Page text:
Taiwanese food: Closer to home than you think!

Photo of Taiwanese food: Closer to home than you think! by Nivedana Jalan

When most people think of Taiwanese cuisine, they envision Chinese or Japanese styled foods, considering the influence of these two cultures on Taiwan. Or maybe Vegan food, keeping in mind the popularity of Buddhism in the country.

They're not wrong.

But when I visited Taiwan, I was surprised to find some items which only reminded me of home!

Corn on the cob

Or ​‘bhutta’​, as we call it in India. You’ll often find Taiwanese street vendors selling fresh corn on the cob, much like Indian vendors. The only difference is that in India, we have a lemon, salt and red pepper dressing, whereas in Taiwan, it’s soy sauce. If you’re not a fan of soy sauce, you can ask them to give it to you without the dressing as well.

Taiwanese Scallion Pancakes

A popular snack item, these pancakes can be found at most night markets (with soy or chili dip). They are nothing but flatbreads stuffed with scallions, much like our very own ‘paranthas’, ​and​ they ​are cooked in an almost identical way.

Xiao long bao

The soup dumplings of Taiwan are now famous all over the world - thanks to Din Tai Fung, a Taiwanese chain of restaurants. Not only are their xiao long baos delicious and unique, but they are also reminiscent of one of our favorite street foods - ​momos​.

Not surprising, since they both originated from similar parts of the world. In Taiwan, however, you can choose from a greater variety of stuffings as compared to Indian momos. In addition, the vegetable dumplings in Taiwan use a different selection of vegetables for their stuffing, such as, spinach, bok choy, mushrooms and water chestnuts.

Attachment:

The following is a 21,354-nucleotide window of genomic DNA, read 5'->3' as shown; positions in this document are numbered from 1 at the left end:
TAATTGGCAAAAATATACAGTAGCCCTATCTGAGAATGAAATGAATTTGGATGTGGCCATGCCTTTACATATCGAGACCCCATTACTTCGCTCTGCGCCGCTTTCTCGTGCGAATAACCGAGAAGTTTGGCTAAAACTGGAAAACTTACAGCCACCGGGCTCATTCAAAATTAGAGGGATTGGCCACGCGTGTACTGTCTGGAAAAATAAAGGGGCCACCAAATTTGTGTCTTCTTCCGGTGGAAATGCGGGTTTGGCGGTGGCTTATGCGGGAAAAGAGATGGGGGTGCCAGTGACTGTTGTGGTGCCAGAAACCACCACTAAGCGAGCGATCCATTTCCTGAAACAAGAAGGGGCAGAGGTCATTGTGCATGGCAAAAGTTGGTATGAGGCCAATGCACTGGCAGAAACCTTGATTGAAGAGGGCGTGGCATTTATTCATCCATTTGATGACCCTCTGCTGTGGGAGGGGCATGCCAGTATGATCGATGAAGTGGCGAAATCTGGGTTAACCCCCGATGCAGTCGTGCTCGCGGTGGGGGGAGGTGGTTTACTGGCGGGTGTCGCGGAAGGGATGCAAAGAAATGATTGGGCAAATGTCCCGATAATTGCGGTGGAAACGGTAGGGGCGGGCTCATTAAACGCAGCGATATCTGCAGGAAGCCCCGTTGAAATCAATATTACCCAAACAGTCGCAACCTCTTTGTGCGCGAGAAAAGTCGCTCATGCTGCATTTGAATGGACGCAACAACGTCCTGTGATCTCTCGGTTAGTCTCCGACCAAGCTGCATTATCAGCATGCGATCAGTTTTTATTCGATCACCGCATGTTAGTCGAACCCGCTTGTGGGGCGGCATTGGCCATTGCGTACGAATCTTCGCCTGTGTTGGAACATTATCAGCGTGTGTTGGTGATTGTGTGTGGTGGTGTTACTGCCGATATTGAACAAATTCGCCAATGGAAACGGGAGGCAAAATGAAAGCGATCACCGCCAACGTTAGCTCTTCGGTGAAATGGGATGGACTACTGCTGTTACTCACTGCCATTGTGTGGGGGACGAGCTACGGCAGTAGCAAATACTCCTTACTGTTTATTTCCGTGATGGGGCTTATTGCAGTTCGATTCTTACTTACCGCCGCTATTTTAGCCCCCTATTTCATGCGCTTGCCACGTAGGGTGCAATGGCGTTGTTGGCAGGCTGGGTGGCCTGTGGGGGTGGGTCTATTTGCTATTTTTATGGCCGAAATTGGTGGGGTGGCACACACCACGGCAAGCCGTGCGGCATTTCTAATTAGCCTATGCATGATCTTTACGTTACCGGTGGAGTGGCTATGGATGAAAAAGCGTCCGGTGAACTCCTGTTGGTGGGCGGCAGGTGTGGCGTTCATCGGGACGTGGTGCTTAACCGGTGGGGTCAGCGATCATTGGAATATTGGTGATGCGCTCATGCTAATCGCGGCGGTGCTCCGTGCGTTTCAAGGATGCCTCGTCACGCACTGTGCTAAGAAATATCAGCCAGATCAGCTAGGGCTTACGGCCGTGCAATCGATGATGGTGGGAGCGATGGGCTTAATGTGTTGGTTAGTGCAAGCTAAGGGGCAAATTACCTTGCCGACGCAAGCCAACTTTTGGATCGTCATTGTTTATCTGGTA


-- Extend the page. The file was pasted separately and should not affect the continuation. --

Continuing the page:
Roasted Sweet Potato

I never imagined that I would find the same Indian street snack (or what I thought to be Indian) being offered to me 4000+ kilometres away in Taiwan. But that is exactly what happened. Sweet potatoes are an extremely popular form of street food in Taiwan and are generally served plain, in comparison to the tangy shakarakand in India. In addition to street stalls, they also available at 7/11 or Family Mart outlets.

Shaved Ice Mountain

Also called ‘bao-bing’, the shaved ice mountain is a popular dessert in Taiwan, which consists of a sweet syrup poured over crushed/finely shaved ice and is especially popular in summers. Sound familiar? That’s right – it’s like the Indian chuski or gola that we all love to slurp on in the summers!

This dessert can be found in the ‘Shaved Ice Mountain’ stalls in food courts across the country or are available as a dessert item in most local restaurants. Take note that the Taiwanese version often comes with fruits, tapioca balls or other toppings though.

Peanut Sugar Candy

Looks like the popular Indian sweet ‘chikki’ is famous in Taiwan too! Typically made from groundnuts and jaggery, you should be able to find this peanut sugar candy at most sweet shops in Taiwan.

Betel Leaf & Nut

Who would’ve thought that something as Indian as ‘paan’ would be a popular item consumed in another country! But in Taiwan, you’ll often find the infamous and scantily clad ‘betel nut girls’ on the road, selling the Taiwanese version of what we call ‘gutka’ and ‘paan’ - tobacco, betel nuts and lime, either sold on their own or wrapped in the betel leaf.

Special Mention

Sugarcane juice and roasted peanuts are also common snack items easily available on the street in Taiwan- much like in India!

It's amazing, isn't it? Even though our food is different, it's not so different after all.

Have you found any similarities between Taiwanese and Indian cuisine? Please do comment and share!